Tag: 1994

October 11 in LGBTQ History

1981: In Los Angeles, then twenty-one year old Prince opens for the Rolling Stones. He is booed off the stage with taunts of “Faggot!” and “F*cking queer!” 1987: The Second National March on Washington for Lesbian and Gay Rights (aka “The Great March”) takes place in Washington, DC. The march, demonstration, and rally also included … Read More

September 27 in LGBTQ History

1970: Chicago Gay Alliance separates from the local Gay Liberation Front (GLF), declaring in a position statement that GLFs political agenda is too broad to be effective in the struggle for gay and lesbian civil rights. 1974: The National Gay [later: and lesbian] Task Force and other lesbian and gay activists persuade major consumer advertisers … Read More

September 16 in LGBTQ History

1994: At the insistence of the U.S., the United Nations suspends the International Lesbian and Gay Association (ILGA) from observer status because of allegations that ILGA’s members include groups that promote pedophilia. 2004: Manitoba becomes the fifth of Canada’s provinces or territories to have legal same-sex marriage. Neither the federal nor provincial governments opposed the … Read More

August 9 in LGBTQ History

1972: The Ohio Secretary of State refuses to grant articles of incorporation to the Greater Cincinnati Gay Society.  Two years later, the Ohio Supreme Court upholds the decision, stating that even though homosexual acts are now legal in Ohio, “the promotion of homosexuality as a valid life style is contrary to the public policy of … Read More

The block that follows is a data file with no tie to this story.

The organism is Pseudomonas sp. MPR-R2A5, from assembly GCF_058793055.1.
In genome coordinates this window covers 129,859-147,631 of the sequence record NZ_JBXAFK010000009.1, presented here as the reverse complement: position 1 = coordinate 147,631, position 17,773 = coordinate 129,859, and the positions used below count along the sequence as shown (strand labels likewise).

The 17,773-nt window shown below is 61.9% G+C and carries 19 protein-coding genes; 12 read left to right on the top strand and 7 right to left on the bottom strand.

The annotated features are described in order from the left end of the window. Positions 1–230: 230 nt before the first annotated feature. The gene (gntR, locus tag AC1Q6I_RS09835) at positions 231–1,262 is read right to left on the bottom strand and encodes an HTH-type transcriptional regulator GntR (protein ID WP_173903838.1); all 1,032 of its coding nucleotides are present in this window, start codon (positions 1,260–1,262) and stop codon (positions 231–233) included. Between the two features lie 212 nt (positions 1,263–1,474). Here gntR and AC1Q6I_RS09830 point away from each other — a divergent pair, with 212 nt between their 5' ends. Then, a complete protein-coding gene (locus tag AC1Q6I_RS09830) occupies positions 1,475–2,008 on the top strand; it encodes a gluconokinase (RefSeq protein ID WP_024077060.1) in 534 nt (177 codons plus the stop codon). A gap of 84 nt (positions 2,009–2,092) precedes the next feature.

June 27 in LGBTQ History

1952: The McCarran-Walter Immigration and Nationality Act bars immigrants “afflicted with psychopathic personality,” a phrase that is interpreted to include all homosexuals. 1972: “Gay News”, England’s first national gay newspaper, makes its debut. 1994: Deborah Batts becomes the first openly LGBTQ U.S. federal judge. 2010: Same-sex marriage in Iceland is legalised with Prime Minister Jóhanna Sigurðardóttir … Read More

May 2 in LGBTQ History

1972: Edgar Hoover dies of a heart attack at the age of seventy-seven.  The main provision of his will — leaving the bulk of his $551,000 estate to his close companion of more than forty years, Clyde Tolson — renews longtime speculation over his sexuality.  “I was in love once when I was young,” Hoover … Read More

April 27 in LGBTQ History

1953: President Dwight Eisenhower signs Executive Order 10450, banning homosexuals from working for the federal government or any of its private contractors. The Order lists homosexuals as security risks, along with alcoholics and neurotics. 1972: Testifying before Congress, J. Edgar Hoover assures the House Appropriations Committee that there are no gay activists in the Bureau, … Read More

April 26 in LGBTQ History

1980: CBS broadcasts an hour-long documentary entitled “Gay Power, Gay Politics” that alleges to be about the emergence of gay political clout in San Francisco, but instead focuses obsessively on more lascivious aspects of gay sexuality, making them seem like the focus of the entire gay rights movement. In one segment, close-ups track the arrival … Read More